IWD: To celebrate or to mark?
On the 101st International Women’s Day – like many women, I’m faced with a mixed bag of emotions. I want to celebrate our achievements, our gains, our pioneers – but I’ve also just returned from a trip to Bangladesh which was a timely reminder of why we ought to be marking, rather than celebrating, international women’s day. In Dhaka, the capital of Bangladesh, on a busy road in a downtrodden suburb, I met Moshina, aged nine, living on the streets. Her mother, who’d been forced into prostitution due to poverty, could no longer care for her and so little Moshina sleeps where she can, on a pavement, on some palm leaves, exposed to the elements and to the worst of human depravity. Just a week ago, a man snatched her from the street she calls home, dragged her to a derelict building and attempted to rape her. She escaped only because her screams drew the attention of some locals. A volunteer from the street school where she comes to gain a semblance of education, and some human warmth, tells me girls disappear all the time – many never to be seen again.
Bangladesh has a lot of problems, child poverty being just one. But the advances of women in the West are concomitant to the advancement of women worldwide – our gains can’t be at their expense – our indulgence in cheap clothes to keep up with the never ending fads, has a price – women in the west may think ‘fashion is freedom’, but to those making our jumpsuits in Bangladesh and elsewhere, our freedom is their slavery. Earlier this year, around 150 Chinese workers at an Apple manufacturer Foxconn factory threatened to commit suicide by leaping from their factory roof in protest at their working conditions. When the real cost of our freedom to consume is other people’s welfare and dignity, that’s not progress, that’s exploitation.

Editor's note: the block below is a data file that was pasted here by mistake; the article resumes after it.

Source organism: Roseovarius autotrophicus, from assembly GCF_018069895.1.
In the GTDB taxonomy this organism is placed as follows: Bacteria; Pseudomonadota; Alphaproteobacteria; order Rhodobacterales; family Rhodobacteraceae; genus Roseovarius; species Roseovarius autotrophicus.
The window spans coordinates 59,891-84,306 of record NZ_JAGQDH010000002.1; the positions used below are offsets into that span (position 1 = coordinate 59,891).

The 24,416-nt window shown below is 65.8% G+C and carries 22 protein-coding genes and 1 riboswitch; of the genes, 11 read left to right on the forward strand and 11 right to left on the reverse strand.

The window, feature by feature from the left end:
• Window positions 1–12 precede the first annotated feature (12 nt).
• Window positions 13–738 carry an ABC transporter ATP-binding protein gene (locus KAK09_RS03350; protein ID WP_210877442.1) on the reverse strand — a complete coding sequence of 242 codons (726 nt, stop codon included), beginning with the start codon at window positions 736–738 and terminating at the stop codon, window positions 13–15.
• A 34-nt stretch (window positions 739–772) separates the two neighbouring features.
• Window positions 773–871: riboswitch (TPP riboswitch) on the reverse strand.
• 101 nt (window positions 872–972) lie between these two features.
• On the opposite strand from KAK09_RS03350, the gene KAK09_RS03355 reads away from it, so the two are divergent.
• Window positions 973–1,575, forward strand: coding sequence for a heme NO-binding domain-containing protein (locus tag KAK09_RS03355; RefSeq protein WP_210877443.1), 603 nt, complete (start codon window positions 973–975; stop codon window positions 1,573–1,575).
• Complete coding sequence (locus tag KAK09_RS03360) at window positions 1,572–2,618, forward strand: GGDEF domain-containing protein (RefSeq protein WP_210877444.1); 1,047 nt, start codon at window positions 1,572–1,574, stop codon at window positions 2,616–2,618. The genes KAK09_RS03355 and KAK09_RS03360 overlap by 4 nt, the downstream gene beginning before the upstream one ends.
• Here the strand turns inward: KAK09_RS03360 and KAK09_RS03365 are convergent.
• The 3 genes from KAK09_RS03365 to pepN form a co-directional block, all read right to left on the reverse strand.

Of course I want to celebrate the three women recipients of the Nobel peace prize this year – three women from developing nations struggling for, in the words of Norwegian Nobel Committee president Thorbjoern Jagland “human rights in general and the struggle of women for equality and peace in particular.” As a Muslim woman, I was particularly pleased to see Yemeni “Arab Spring” activist Tawakkol Karman, who draws inspiration from her faith in her activism, being recognised for her “non-violent struggle for the safety of women and for women’s rights to full participation in peace-building work”. I see significant and positive advances in the collaboration between feminists globally and a greater recognition of the different manifestations of the ideal of female emancipation in diverse contexts.
The Arab spring has seen Arab women come to the fore in the struggle for their social and political rights. Who doesn’t recall the bravery of Iman al-Obeidi, the young women repeatedly raped by Gaddafi’s forces and who dared to speak out. Or the now infamous ‘blue bra woman’ in Egypt, being dragged and beaten by the Egyptian security forces. These women have become symbols of the revolution and one can only hope that the savagery they experienced will be engraved as a testimony to their full and equal participation in the national liberation struggles.